Frequently Asked Questions - Apprentice Program

Make sure you meet the requirements:
• Must be a resident of the jurisdictional area. Not sure? Find out
here (LINK)
• Must be at least 17 years of age. We do not discriminate against
age, sex, religion, race, color or national origin.
• Must be able to pass Substance Abuse Test
Visit a training center or apply online:
Visit the nearest regional council office (LINK) and apply in
• Indiana: 8am – 11am OR 1pm – 4pm
• Kentucky: 8am – 11am OR 1pm – 4pm
• Ohio: 9am – 12pm OR 1pm – 3pm
Ohio applicants can apply online
Bring with you:
• Current State or Government issued photo ID
• Copy of birth certificate (Ohio only)
• Military: copy of DD214
Yes! Journeyman Enhancement classes are provided and you are
encouraged to take them. Enhancement classes are available at no
charge to the member.
By keeping your skills sharp and learning something new, you are
considered a valuable tradesman to our Contractors.
The Commercial Carpenters Apprenticeship Training Program is
monitored and approved by the Bureau of Apprenticeship and
Training, United States Department of Labor.
Upon completion of the program, graduates receive a certificate
from the USDOL recogzined internationally.
Graduates of the program will receive an Associate’s Degree in
Applied Sciences from Ivy Tech (in Indiana and Kentucky), and
Owens Community College (in Ohio).
Yes! We thank you for your service. Through our partnership
with Helmets to Hardhats, which helps military service members
successfully transition back into civilian life, we offer a means to
secure a quality career in the construction industry.
For more information, contact your nearest apprenticeship school.
Benefits are paid by employers to provide health insurance,
(including dental and vision), and typically start after an estimated
100-day qualifying period. Members are also offered a pension
(retirement) plan and an annuity.
Yes! A journeyman has a variety of advancement options to pursue
such as foreman, superintendent, project manager, safety lead,
apprenticeship instructor, senior management/operations, and even
CEO or owner.
Just like any career, you will get out of it what you put into it .
Check out some of the advanced training the UBC offers.
Members are paid a standard wage depending upon the area in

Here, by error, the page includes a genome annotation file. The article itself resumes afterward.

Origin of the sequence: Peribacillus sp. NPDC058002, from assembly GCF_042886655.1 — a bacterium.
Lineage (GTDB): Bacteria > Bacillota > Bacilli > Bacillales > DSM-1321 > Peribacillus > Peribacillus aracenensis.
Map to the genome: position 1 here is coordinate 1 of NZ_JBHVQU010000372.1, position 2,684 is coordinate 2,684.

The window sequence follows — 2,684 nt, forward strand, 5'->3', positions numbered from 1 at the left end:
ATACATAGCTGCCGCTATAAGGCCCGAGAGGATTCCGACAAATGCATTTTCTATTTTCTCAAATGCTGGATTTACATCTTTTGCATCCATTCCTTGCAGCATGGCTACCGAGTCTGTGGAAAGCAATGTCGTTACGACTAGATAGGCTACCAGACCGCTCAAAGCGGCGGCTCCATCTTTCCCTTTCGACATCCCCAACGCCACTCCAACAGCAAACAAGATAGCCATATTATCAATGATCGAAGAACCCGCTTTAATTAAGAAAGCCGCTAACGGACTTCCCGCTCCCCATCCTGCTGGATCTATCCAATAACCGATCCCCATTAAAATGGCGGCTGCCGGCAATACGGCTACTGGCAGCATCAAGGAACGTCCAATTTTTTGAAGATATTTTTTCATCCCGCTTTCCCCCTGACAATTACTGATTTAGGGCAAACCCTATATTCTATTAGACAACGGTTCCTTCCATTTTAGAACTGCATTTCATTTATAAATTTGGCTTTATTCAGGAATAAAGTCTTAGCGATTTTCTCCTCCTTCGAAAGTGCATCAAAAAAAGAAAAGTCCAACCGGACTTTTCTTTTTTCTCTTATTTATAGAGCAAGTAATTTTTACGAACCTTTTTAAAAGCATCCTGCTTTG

which he/she works.
Each area - similar to city limits, but can vary - has a negotiated
agreement with contractors in that area on what journeymen are
paid. Prior to working in each area, members may ask what the wage
agreement is in that area.
These agreements are updated between every six months to three
years, to ensure a living standard is met.
Job placement assistance is provided. An ‘out of work’ list is available
to those who are in between jobs and may be contacted if an
opportunity becomes availble matching his/her qualifciations. Robo
calls (automated message) are made to those in a particular Local
and matching qualifications, as a dispatch system, if interested in
working in another area. Members are also permitted to solicit his/her
own work by calling on signatory contractors.
The only costs incurred by the apprentice are the purchase of required
hand tools, classroom books, and pay union dues. Instructors will
share what are the expected hand tools. Books are an estimated
$100 per year. Union dues are paid quarterly. Apprentices are not
required to pay tuition to attend school.
Not right away. The best way to get an idea of what you may
be interested in is to take a tour of the closest training center
and learn more about the tools, training, and jobsite
settings. Brochures are available at each location and can help
give you an idea of the type of work each trade entails. Local
representatives are also available to answer questions about
each specific trade.

Contact your nearest council hub office and ask to talk to a representative to schedule an interview.

There is not a requirement to know carpentry to enter the program. Training is three fold, in the classroom, in the work shop, and on the job. 

• Once admitted, the applicant must attend one week (40 hours)
of training class every three months for a total of 160 hours per
year. In addition, an additional Ivy Tech course each year is also
• The applicant must work a minimum of 650 hours every six
months or 1300 hours per year, for a union contractor in order
to earn his/her advancements through apprenticeship training to
earn journeyman status.
• Failure to attend the required training classes or to maintain
sufficient work days will delay the six-month to a year pay
• On the job, apprentices work with journeymen to apply classroom
and workshop skills. EXPAND
• Upon successful completion of the four-year apprenticeship
training, the apprentice is advanced to Journeyman carpenter,
millwright, or floor coverer status.
• Learning a trade is learning skills for life!